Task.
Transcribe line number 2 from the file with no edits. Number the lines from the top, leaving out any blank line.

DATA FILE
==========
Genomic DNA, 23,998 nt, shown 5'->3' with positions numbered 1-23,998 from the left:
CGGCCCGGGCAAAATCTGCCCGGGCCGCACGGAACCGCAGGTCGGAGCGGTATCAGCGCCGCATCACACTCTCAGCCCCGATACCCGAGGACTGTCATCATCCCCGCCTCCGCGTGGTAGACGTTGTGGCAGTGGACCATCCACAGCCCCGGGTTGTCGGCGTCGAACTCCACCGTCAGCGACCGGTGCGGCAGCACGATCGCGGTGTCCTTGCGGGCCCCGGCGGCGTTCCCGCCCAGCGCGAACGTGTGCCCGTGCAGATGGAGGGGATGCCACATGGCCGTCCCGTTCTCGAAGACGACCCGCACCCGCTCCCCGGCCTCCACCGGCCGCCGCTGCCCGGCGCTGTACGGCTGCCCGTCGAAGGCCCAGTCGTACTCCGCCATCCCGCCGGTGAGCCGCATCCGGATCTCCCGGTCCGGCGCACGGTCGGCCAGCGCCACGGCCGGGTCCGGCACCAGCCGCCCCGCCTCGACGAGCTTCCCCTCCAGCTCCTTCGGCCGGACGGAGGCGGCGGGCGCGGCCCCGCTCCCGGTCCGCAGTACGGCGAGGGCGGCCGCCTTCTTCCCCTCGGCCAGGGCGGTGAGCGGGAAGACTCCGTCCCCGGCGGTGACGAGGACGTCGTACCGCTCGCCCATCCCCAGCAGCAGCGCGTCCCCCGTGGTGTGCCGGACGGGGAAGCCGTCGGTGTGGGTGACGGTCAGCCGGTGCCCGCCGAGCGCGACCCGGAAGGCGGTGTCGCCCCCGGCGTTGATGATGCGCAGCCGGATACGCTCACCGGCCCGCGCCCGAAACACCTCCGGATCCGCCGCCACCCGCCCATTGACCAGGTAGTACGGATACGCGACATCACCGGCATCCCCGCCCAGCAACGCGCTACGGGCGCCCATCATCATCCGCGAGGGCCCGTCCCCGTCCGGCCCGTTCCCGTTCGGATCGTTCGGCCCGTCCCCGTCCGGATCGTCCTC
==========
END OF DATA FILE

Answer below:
CGGCCCGGGCAAAATCTGCCCGGGCCGCACGGAACCGCAGGTCGGAGCGGTATCAGCGCCGCATCACACTCTCAGCCCCGATACCCGAGGACTGTCATCATCCCCGCCTCCGCGTGGTAGACGTTGTGGCAGTGGACCATCCACAGCCCCGGGTTGTCGGCGTCGAACTCCACCGTCAGCGACCGGTGCGGCAGCACGATCGCGGTGTCCTTGCGGGCCCCGGCGGCGTTCCCGCCCAGCGCGAACGTGTGCCCGTGCAGATGGAGGGGATGCCACATGGCCGTCCCGTTCTCGAAGACGACCCGCACCCGCTCCCCGGCCTCCACCGGCCGCCGCTGCCCGGCGCTGTACGGCTGCCCGTCGAAGGCCCAGTCGTACTCCGCCATCCCGCCGGTGAGCCGCATCCGGATCTCCCGGTCCGGCGCACGGTCGGCCAGCGCCACGGCCGGGTCCGGCACCAGCCGCCCCGCCTCGACGAGCTTCCCCTCCAGCTCCTTCGGCCGGACGGAGGCGGCGGGCGCGGCCCCGCTCCCGGTCCGCAGTACGGCGAGGGCGGCCGCCTTCTTCCCCTCGGCCAGGGCGGTGAGCGGGAAGACTCCGTCCCCGGCGGTGACGAGGACGTCGTACCGCTCGCCCATCCCCAGCAGCAGCGCGTCCCCCGTGGTGTGCCGGACGGGGAAGCCGTCGGTGTGGGTGACGGTCAGCCGGTGCCCGCCGAGCGCGACCCGGAAGGCGGTGTCGCCCCCGGCGTTGATGATGCGCAGCCGGATACGCTCACCGGCCCGCGCCCGAAACACCTCCGGATCCGCCGCCACCCGCCCATTGACCAGGTAGTACGGATACGCGACATCACCGGCATCCCCGCCCAGCAACGCGCTACGGGCGCCCATCATCATCCGCGAGGGCCCGTCCCCGTCCGGCCCGTTCCCGTTCGGATCGTTCGGCCCGTCCCCGTCCGGATCGTCCTC